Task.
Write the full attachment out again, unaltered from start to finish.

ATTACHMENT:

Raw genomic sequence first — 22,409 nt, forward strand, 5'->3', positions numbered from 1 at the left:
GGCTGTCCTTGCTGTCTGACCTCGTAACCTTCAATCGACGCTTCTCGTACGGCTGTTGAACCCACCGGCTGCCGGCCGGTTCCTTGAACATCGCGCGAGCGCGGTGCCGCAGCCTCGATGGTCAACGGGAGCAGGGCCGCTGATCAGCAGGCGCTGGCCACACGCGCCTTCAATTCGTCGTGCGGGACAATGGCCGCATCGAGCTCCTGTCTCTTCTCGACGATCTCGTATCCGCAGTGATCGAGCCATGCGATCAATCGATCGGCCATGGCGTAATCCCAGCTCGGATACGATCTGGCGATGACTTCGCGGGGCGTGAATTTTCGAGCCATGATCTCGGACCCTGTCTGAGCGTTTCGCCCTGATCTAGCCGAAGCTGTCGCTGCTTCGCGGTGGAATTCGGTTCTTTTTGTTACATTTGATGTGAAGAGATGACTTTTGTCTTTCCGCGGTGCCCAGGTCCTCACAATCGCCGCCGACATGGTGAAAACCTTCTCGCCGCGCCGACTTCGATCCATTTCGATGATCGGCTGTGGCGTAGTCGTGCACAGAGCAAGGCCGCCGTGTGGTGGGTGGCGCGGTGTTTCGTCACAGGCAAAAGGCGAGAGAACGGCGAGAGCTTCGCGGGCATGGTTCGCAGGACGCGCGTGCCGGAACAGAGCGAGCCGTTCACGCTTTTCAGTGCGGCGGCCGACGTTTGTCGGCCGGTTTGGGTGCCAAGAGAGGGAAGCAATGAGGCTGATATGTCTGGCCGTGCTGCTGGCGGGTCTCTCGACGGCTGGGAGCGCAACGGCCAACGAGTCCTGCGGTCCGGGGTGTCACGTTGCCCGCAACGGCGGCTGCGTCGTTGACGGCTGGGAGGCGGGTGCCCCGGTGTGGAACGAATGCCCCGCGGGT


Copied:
Raw genomic sequence first — 22,409 nt, forward strand, 5'->3', positions numbered from 1 at the left:
GGCTGTCCTTGCTGTCTGACCTCGTAACCTTCAATCGACGCTTCTCGTACGGCTGTTGAACCCACCGGCTGCCGGCCGGTTCCTTGAACATCGCGCGAGCGCGGTGCCGCAGCCTCGATGGTCAACGGGAGCAGGGCCGCTGATCAGCAGGCGCTGGCCACACGCGCCTTCAATTCGTCGTGCGGGACAATGGCCGCATCGAGCTCCTGTCTCTTCTCGACGATCTCGTATCCGCAGTGATCGAGCCATGCGATCAATCGATCGGCCATGGCGTAATCCCAGCTCGGATACGATCTGGCGATGACTTCGCGGGGCGTGAATTTTCGAGCCATGATCTCGGACCCTGTCTGAGCGTTTCGCCCTGATCTAGCCGAAGCTGTCGCTGCTTCGCGGTGGAATTCGGTTCTTTTTGTTACATTTGATGTGAAGAGATGACTTTTGTCTTTCCGCGGTGCCCAGGTCCTCACAATCGCCGCCGACATGGTGAAAACCTTCTCGCCGCGCCGACTTCGATCCATTTCGATGATCGGCTGTGGCGTAGTCGTGCACAGAGCAAGGCCGCCGTGTGGTGGGTGGCGCGGTGTTTCGTCACAGGCAAAAGGCGAGAGAACGGCGAGAGCTTCGCGGGCATGGTTCGCAGGACGCGCGTGCCGGAACAGAGCGAGCCGTTCACGCTTTTCAGTGCGGCGGCCGACGTTTGTCGGCCGGTTTGGGTGCCAAGAGAGGGAAGCAATGAGGCTGATATGTCTGGCCGTGCTGCTGGCGGGTCTCTCGACGGCTGGGAGCGCAACGGCCAACGAGTCCTGCGGTCCGGGGTGTCACGTTGCCCGCAACGGCGGCTGCGTCGTTGACGGCTGGGAGGCGGGTGCCCCGGTGTGGAACGAATGCCCCGCGGGT